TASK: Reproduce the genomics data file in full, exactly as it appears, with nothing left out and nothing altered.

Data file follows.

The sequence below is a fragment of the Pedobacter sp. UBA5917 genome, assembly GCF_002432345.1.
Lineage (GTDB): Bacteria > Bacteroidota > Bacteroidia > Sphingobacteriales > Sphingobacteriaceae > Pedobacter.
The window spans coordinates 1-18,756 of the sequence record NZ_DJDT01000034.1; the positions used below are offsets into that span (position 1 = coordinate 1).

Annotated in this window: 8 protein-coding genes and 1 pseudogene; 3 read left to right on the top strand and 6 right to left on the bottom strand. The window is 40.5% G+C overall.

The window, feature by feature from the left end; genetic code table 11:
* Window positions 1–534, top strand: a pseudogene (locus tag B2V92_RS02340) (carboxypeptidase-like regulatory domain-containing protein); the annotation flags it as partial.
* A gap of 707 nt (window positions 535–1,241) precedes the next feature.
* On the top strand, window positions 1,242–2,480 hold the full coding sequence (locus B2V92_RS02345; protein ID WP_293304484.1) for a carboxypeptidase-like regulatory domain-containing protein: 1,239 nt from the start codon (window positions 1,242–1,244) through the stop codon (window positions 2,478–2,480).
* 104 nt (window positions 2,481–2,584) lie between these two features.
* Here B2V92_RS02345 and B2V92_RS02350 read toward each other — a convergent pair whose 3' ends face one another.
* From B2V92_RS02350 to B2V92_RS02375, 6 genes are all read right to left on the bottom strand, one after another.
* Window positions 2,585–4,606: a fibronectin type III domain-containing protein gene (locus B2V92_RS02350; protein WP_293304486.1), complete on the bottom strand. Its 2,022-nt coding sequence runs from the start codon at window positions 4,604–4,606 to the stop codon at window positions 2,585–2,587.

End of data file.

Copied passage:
The sequence below is a fragment of the Pedobacter sp. UBA5917 genome, assembly GCF_002432345.1.
Lineage (GTDB): Bacteria > Bacteroidota > Bacteroidia > Sphingobacteriales > Sphingobacteriaceae > Pedobacter.
The window spans coordinates 1-18,756 of the sequence record NZ_DJDT01000034.1; the positions used below are offsets into that span (position 1 = coordinate 1).

Annotated in this window: 8 protein-coding genes and 1 pseudogene; 3 read left to right on the top strand and 6 right to left on the bottom strand. The window is 40.5% G+C overall.

The window, feature by feature from the left end; genetic code table 11:
* Window positions 1–534, top strand: a pseudogene (locus tag B2V92_RS02340) (carboxypeptidase-like regulatory domain-containing protein); the annotation flags it as partial.
* A gap of 707 nt (window positions 535–1,241) precedes the next feature.
* On the top strand, window positions 1,242–2,480 hold the full coding sequence (locus B2V92_RS02345; protein ID WP_293304484.1) for a carboxypeptidase-like regulatory domain-containing protein: 1,239 nt from the start codon (window positions 1,242–1,244) through the stop codon (window positions 2,478–2,480).
* 104 nt (window positions 2,481–2,584) lie between these two features.
* Here B2V92_RS02345 and B2V92_RS02350 read toward each other — a convergent pair whose 3' ends face one another.
* From B2V92_RS02350 to B2V92_RS02375, 6 genes are all read right to left on the bottom strand, one after another.
* Window positions 2,585–4,606: a fibronectin type III domain-containing protein gene (locus B2V92_RS02350; protein WP_293304486.1), complete on the bottom strand. Its 2,022-nt coding sequence runs from the start codon at window positions 4,604–4,606 to the stop codon at window positions 2,585–2,587.